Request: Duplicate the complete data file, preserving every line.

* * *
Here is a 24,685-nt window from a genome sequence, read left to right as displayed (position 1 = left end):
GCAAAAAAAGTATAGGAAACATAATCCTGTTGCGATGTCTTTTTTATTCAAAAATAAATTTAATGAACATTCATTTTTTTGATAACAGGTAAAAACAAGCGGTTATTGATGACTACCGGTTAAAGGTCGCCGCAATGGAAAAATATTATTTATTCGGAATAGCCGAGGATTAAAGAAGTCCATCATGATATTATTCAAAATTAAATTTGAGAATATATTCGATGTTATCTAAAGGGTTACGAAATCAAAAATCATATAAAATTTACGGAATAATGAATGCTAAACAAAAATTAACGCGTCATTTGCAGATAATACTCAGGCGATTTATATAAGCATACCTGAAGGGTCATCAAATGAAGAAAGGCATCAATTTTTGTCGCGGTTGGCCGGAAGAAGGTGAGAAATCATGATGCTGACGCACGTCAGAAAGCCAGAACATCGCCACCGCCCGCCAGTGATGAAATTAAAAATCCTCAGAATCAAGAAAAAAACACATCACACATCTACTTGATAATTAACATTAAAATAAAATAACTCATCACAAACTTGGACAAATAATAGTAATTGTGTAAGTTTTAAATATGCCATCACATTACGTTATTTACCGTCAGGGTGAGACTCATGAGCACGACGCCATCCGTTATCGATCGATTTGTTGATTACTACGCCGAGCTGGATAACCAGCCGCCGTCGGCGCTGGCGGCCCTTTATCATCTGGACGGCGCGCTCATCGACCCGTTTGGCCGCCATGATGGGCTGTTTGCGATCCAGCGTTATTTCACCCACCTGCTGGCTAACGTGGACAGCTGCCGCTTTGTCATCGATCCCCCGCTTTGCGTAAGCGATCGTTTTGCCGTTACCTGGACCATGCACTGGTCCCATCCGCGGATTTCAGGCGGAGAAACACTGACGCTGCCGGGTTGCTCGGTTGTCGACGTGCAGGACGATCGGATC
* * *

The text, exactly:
Here is a 24,685-nt window from a genome sequence, read left to right as displayed (position 1 = left end):
GCAAAAAAAGTATAGGAAACATAATCCTGTTGCGATGTCTTTTTTATTCAAAAATAAATTTAATGAACATTCATTTTTTTGATAACAGGTAAAAACAAGCGGTTATTGATGACTACCGGTTAAAGGTCGCCGCAATGGAAAAATATTATTTATTCGGAATAGCCGAGGATTAAAGAAGTCCATCATGATATTATTCAAAATTAAATTTGAGAATATATTCGATGTTATCTAAAGGGTTACGAAATCAAAAATCATATAAAATTTACGGAATAATGAATGCTAAACAAAAATTAACGCGTCATTTGCAGATAATACTCAGGCGATTTATATAAGCATACCTGAAGGGTCATCAAATGAAGAAAGGCATCAATTTTTGTCGCGGTTGGCCGGAAGAAGGTGAGAAATCATGATGCTGACGCACGTCAGAAAGCCAGAACATCGCCACCGCCCGCCAGTGATGAAATTAAAAATCCTCAGAATCAAGAAAAAAACACATCACACATCTACTTGATAATTAACATTAAAATAAAATAACTCATCACAAACTTGGACAAATAATAGTAATTGTGTAAGTTTTAAATATGCCATCACATTACGTTATTTACCGTCAGGGTGAGACTCATGAGCACGACGCCATCCGTTATCGATCGATTTGTTGATTACTACGCCGAGCTGGATAACCAGCCGCCGTCGGCGCTGGCGGCCCTTTATCATCTGGACGGCGCGCTCATCGACCCGTTTGGCCGCCATGATGGGCTGTTTGCGATCCAGCGTTATTTCACCCACCTGCTGGCTAACGTGGACAGCTGCCGCTTTGTCATCGATCCCCCGCTTTGCGTAAGCGATCGTTTTGCCGTTACCTGGACCATGCACTGGTCCCATCCGCGGATTTCAGGCGGAGAAACACTGACGCTGCCGGGTTGCTCGGTTGTCGACGTGCAGGACGATCGGATC